Motor learning and transfer: from feedback to feedforward control [article]

Rodrigo S Maeda, Paul L Gribble, J. Andrew Pruszynski
2019 bioRxiv   pre-print
Previous work has demonstrated that when learning a new motor task, the nervous system modifies feedforward (ie. voluntary) motor commands and that such learning transfers to fast feedback (ie. reflex) responses evoked by mechanical perturbations. Here we show the inverse, that learning new feedback responses transfers to feedforward motor commands. Sixty human participants (34 females) used a robotic exoskeleton and either 1) received short duration mechanical perturbations (20 ms) that
more » ... pure elbow rotation or 2) generated self-initiated pure elbow rotations. They did so with the shoulder joint free to rotate (normal arm dynamics) or locked (altered arm dynamics) by the robotic manipulandum. With the shoulder unlocked, the perturbation evoked clear shoulder muscle activity in the long-latency stretch reflex epoch (50-100ms post-perturbation), as required for countering the imposed joint torques, but little muscle activity thereafter in the so-called voluntary response. After locking the shoulder joint, which alters the required joint torques to counter pure elbow rotation, we found a reliable reduction in the long-latency stretch reflex over many trials. This reduction transferred to feedforward control as we observed 1) a reduction in shoulder muscle activity during self-initiated pure elbow rotation trials and 2) kinematic errors (ie. aftereffects) in the direction predicted when failing to compensate for normal arm dynamics, even though participants never practiced self-initiated movements with the shoulder locked. Taken together, our work shows that transfer between feedforward and feedback control is bidirectional, furthering the notion that these processes share common neural circuits that underlie motor learning and transfer.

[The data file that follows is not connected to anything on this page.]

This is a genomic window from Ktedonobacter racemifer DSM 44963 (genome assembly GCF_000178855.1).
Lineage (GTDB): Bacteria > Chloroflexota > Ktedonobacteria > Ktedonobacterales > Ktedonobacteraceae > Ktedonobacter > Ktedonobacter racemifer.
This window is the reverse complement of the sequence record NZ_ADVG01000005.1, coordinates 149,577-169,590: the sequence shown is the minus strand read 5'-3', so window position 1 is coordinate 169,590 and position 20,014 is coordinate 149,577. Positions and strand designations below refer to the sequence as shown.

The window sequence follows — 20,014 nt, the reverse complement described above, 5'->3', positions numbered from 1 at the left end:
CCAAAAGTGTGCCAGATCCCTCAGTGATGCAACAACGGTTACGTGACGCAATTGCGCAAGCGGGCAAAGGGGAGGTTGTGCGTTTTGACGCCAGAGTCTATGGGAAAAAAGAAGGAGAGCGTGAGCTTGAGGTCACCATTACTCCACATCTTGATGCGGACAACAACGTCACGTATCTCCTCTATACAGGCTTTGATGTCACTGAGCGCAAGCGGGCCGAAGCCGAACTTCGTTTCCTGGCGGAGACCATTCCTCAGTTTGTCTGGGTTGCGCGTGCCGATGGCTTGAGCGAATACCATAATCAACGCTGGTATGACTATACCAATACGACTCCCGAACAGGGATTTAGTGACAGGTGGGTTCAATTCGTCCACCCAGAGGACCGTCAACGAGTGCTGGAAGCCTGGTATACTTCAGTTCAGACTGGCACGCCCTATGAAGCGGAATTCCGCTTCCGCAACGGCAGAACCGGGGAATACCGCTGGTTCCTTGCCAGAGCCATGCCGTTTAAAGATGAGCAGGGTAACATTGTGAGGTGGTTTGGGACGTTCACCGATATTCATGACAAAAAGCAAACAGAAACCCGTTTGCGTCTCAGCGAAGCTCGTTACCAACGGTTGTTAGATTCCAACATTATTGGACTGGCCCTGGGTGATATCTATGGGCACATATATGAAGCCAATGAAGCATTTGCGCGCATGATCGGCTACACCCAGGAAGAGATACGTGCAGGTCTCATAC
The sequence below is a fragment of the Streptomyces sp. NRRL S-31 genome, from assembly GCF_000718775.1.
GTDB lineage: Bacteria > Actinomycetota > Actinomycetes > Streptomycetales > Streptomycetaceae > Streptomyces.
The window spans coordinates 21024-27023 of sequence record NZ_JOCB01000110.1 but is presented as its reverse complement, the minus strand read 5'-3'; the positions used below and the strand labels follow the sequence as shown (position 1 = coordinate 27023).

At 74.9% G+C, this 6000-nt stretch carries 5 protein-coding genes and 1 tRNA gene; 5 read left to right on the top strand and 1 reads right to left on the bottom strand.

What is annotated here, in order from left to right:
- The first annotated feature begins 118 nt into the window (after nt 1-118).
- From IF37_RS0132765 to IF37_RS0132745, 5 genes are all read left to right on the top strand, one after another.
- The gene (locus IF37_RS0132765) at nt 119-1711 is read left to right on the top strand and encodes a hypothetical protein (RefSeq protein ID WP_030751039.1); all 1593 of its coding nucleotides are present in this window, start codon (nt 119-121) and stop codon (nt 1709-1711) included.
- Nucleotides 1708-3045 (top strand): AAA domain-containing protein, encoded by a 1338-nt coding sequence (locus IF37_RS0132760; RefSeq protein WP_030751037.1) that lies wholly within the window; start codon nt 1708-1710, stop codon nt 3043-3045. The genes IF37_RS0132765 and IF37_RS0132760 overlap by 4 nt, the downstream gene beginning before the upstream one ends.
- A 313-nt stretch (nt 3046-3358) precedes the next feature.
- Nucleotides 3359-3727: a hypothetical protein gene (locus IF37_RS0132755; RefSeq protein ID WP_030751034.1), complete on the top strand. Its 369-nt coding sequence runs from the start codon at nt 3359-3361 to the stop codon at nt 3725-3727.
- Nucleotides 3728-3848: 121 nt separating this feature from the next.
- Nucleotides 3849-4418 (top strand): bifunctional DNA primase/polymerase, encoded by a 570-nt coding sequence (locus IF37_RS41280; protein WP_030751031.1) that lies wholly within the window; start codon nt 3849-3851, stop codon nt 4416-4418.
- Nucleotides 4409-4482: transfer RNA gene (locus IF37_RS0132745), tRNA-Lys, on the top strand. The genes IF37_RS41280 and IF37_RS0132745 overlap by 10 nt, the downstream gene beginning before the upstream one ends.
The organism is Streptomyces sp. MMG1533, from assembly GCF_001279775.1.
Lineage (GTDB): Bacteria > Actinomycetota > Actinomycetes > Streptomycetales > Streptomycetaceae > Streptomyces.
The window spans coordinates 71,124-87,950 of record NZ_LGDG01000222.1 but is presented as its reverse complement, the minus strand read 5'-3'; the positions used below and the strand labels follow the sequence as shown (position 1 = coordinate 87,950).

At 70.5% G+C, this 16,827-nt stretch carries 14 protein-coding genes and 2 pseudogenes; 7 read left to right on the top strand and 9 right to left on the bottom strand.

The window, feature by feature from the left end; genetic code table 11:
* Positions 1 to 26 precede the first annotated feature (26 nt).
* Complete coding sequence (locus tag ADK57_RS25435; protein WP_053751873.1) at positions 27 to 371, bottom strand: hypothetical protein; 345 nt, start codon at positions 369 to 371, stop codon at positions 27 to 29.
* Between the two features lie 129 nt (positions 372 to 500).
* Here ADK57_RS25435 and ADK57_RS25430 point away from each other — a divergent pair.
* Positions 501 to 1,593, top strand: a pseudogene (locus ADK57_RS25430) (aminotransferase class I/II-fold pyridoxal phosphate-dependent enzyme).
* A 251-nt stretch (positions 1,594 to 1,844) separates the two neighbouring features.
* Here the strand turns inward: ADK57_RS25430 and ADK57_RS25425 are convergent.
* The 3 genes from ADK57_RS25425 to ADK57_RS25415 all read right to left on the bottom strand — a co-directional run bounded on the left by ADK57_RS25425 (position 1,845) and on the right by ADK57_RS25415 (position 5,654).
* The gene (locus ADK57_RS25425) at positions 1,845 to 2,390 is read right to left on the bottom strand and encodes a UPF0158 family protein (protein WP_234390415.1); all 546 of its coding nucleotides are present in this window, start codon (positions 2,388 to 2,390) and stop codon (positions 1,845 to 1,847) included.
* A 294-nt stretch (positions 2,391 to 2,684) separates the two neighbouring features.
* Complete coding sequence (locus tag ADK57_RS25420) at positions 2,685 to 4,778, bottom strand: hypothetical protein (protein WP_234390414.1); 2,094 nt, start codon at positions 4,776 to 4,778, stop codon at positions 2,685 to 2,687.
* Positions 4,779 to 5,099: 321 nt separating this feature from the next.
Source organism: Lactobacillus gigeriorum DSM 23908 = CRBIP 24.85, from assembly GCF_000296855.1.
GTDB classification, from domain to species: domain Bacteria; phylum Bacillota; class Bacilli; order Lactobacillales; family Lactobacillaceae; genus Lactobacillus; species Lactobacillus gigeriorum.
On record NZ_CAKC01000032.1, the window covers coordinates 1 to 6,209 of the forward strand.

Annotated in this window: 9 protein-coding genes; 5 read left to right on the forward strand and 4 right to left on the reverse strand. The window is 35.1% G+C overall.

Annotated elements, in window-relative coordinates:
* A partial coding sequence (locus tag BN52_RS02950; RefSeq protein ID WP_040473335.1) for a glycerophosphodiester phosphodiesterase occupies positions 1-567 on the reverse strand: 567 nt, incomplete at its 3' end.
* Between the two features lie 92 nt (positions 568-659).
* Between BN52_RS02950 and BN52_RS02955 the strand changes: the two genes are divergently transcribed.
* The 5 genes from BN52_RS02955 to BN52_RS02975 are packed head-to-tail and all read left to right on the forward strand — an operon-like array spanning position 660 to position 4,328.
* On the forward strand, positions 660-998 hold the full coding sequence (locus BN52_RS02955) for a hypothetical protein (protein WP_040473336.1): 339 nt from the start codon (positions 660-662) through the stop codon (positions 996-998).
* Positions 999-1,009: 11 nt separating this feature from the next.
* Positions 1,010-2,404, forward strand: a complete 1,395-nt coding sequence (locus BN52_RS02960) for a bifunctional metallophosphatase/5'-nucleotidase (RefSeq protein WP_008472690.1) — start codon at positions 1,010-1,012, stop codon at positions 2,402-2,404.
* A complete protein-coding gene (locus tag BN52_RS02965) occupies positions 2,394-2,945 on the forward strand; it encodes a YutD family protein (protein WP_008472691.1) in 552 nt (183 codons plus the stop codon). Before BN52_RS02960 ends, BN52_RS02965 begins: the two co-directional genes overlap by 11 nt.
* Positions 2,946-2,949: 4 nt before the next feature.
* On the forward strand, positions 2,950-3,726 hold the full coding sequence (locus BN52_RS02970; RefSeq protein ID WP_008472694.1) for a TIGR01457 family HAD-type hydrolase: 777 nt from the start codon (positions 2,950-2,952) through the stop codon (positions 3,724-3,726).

doi:10.1101/845933 fatcat:ek2lte277vesbkueoqdl3qd7zi